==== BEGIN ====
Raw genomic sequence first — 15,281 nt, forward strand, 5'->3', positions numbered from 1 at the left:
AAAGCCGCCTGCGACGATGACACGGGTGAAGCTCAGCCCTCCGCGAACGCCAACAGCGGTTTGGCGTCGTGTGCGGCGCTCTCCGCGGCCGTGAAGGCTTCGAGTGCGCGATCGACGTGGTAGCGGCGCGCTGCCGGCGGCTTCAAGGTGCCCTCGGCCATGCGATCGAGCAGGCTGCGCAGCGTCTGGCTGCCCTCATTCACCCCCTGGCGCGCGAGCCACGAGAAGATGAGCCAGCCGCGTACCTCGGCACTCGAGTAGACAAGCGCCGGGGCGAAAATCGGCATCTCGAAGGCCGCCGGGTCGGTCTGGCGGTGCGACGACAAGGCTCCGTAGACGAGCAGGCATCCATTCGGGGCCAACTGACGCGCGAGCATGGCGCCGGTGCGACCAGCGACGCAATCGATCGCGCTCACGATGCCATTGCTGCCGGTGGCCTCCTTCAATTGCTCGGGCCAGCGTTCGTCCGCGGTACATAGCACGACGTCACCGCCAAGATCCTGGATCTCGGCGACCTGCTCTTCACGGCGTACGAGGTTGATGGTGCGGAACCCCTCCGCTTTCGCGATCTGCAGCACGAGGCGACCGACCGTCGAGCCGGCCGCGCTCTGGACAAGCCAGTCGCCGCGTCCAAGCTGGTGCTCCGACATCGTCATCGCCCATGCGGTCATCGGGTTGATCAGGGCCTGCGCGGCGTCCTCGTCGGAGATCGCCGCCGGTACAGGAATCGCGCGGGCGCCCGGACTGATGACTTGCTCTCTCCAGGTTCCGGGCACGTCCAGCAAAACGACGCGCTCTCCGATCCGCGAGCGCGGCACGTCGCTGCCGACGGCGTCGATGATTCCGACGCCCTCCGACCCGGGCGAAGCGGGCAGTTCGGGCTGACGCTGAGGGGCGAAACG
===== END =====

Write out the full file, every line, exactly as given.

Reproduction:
Raw genomic sequence first — 15,281 nt, forward strand, 5'->3', positions numbered from 1 at the left:
AAAGCCGCCTGCGACGATGACACGGGTGAAGCTCAGCCCTCCGCGAACGCCAACAGCGGTTTGGCGTCGTGTGCGGCGCTCTCCGCGGCCGTGAAGGCTTCGAGTGCGCGATCGACGTGGTAGCGGCGCGCTGCCGGCGGCTTCAAGGTGCCCTCGGCCATGCGATCGAGCAGGCTGCGCAGCGTCTGGCTGCCCTCATTCACCCCCTGGCGCGCGAGCCACGAGAAGATGAGCCAGCCGCGTACCTCGGCACTCGAGTAGACAAGCGCCGGGGCGAAAATCGGCATCTCGAAGGCCGCCGGGTCGGTCTGGCGGTGCGACGACAAGGCTCCGTAGACGAGCAGGCATCCATTCGGGGCCAACTGACGCGCGAGCATGGCGCCGGTGCGACCAGCGACGCAATCGATCGCGCTCACGATGCCATTGCTGCCGGTGGCCTCCTTCAATTGCTCGGGCCAGCGTTCGTCCGCGGTACATAGCACGACGTCACCGCCAAGATCCTGGATCTCGGCGACCTGCTCTTCACGGCGTACGAGGTTGATGGTGCGGAACCCCTCCGCTTTCGCGATCTGCAGCACGAGGCGACCGACCGTCGAGCCGGCCGCGCTCTGGACAAGCCAGTCGCCGCGTCCAAGCTGGTGCTCCGACATCGTCATCGCCCATGCGGTCATCGGGTTGATCAGGGCCTGCGCGGCGTCCTCGTCGGAGATCGCCGCCGGTACAGGAATCGCGCGGGCGCCCGGACTGATGACTTGCTCTCTCCAGGTTCCGGGCACGTCCAGCAAAACGACGCGCTCTCCGATCCGCGAGCGCGGCACGTCGCTGCCGACGGCGTCGATGATTCCGACGCCCTCCGACCCGGGCGAAGCGGGCAGTTCGGGCTGACGCTGAGGGGCGAAACG